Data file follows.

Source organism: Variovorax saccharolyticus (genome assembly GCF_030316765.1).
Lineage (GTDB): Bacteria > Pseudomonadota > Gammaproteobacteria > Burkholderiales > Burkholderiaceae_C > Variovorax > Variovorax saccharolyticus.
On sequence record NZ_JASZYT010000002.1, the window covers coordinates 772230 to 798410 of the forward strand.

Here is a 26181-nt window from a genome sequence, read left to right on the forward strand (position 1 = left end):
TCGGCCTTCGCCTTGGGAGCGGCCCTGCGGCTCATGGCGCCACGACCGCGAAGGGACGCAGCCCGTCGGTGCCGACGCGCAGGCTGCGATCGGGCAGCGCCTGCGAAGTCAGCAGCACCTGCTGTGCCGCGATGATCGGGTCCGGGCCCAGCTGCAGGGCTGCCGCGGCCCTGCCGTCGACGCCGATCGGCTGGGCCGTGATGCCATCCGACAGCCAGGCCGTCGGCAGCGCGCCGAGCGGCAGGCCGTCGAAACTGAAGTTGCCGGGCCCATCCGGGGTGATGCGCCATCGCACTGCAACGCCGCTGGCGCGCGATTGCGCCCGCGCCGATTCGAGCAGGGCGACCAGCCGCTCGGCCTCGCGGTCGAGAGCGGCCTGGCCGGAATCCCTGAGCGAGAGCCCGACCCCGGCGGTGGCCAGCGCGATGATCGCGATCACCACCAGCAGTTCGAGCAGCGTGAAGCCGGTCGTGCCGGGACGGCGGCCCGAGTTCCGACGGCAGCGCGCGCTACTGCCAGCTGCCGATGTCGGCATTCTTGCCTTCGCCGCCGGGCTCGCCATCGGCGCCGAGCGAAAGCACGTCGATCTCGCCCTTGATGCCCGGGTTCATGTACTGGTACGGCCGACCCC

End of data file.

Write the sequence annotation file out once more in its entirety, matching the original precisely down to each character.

Source organism: Variovorax saccharolyticus (genome assembly GCF_030316765.1).
Lineage (GTDB): Bacteria > Pseudomonadota > Gammaproteobacteria > Burkholderiales > Burkholderiaceae_C > Variovorax > Variovorax saccharolyticus.
On sequence record NZ_JASZYT010000002.1, the window covers coordinates 772230 to 798410 of the forward strand.

Here is a 26181-nt window from a genome sequence, read left to right on the forward strand (position 1 = left end):
TCGGCCTTCGCCTTGGGAGCGGCCCTGCGGCTCATGGCGCCACGACCGCGAAGGGACGCAGCCCGTCGGTGCCGACGCGCAGGCTGCGATCGGGCAGCGCCTGCGAAGTCAGCAGCACCTGCTGTGCCGCGATGATCGGGTCCGGGCCCAGCTGCAGGGCTGCCGCGGCCCTGCCGTCGACGCCGATCGGCTGGGCCGTGATGCCATCCGACAGCCAGGCCGTCGGCAGCGCGCCGAGCGGCAGGCCGTCGAAACTGAAGTTGCCGGGCCCATCCGGGGTGATGCGCCATCGCACTGCAACGCCGCTGGCGCGCGATTGCGCCCGCGCCGATTCGAGCAGGGCGACCAGCCGCTCGGCCTCGCGGTCGAGAGCGGCCTGGCCGGAATCCCTGAGCGAGAGCCCGACCCCGGCGGTGGCCAGCGCGATGATCGCGATCACCACCAGCAGTTCGAGCAGCGTGAAGCCGGTCGTGCCGGGACGGCGGCCCGAGTTCCGACGGCAGCGCGCGCTACTGCCAGCTGCCGATGTCGGCATTCTTGCCTTCGCCGCCGGGCTCGCCATCGGCGCCGAGCGAAAGCACGTCGATCTCGCCCTTGATGCCCGGGTTCATGTACTGGTACGGCCGACCCC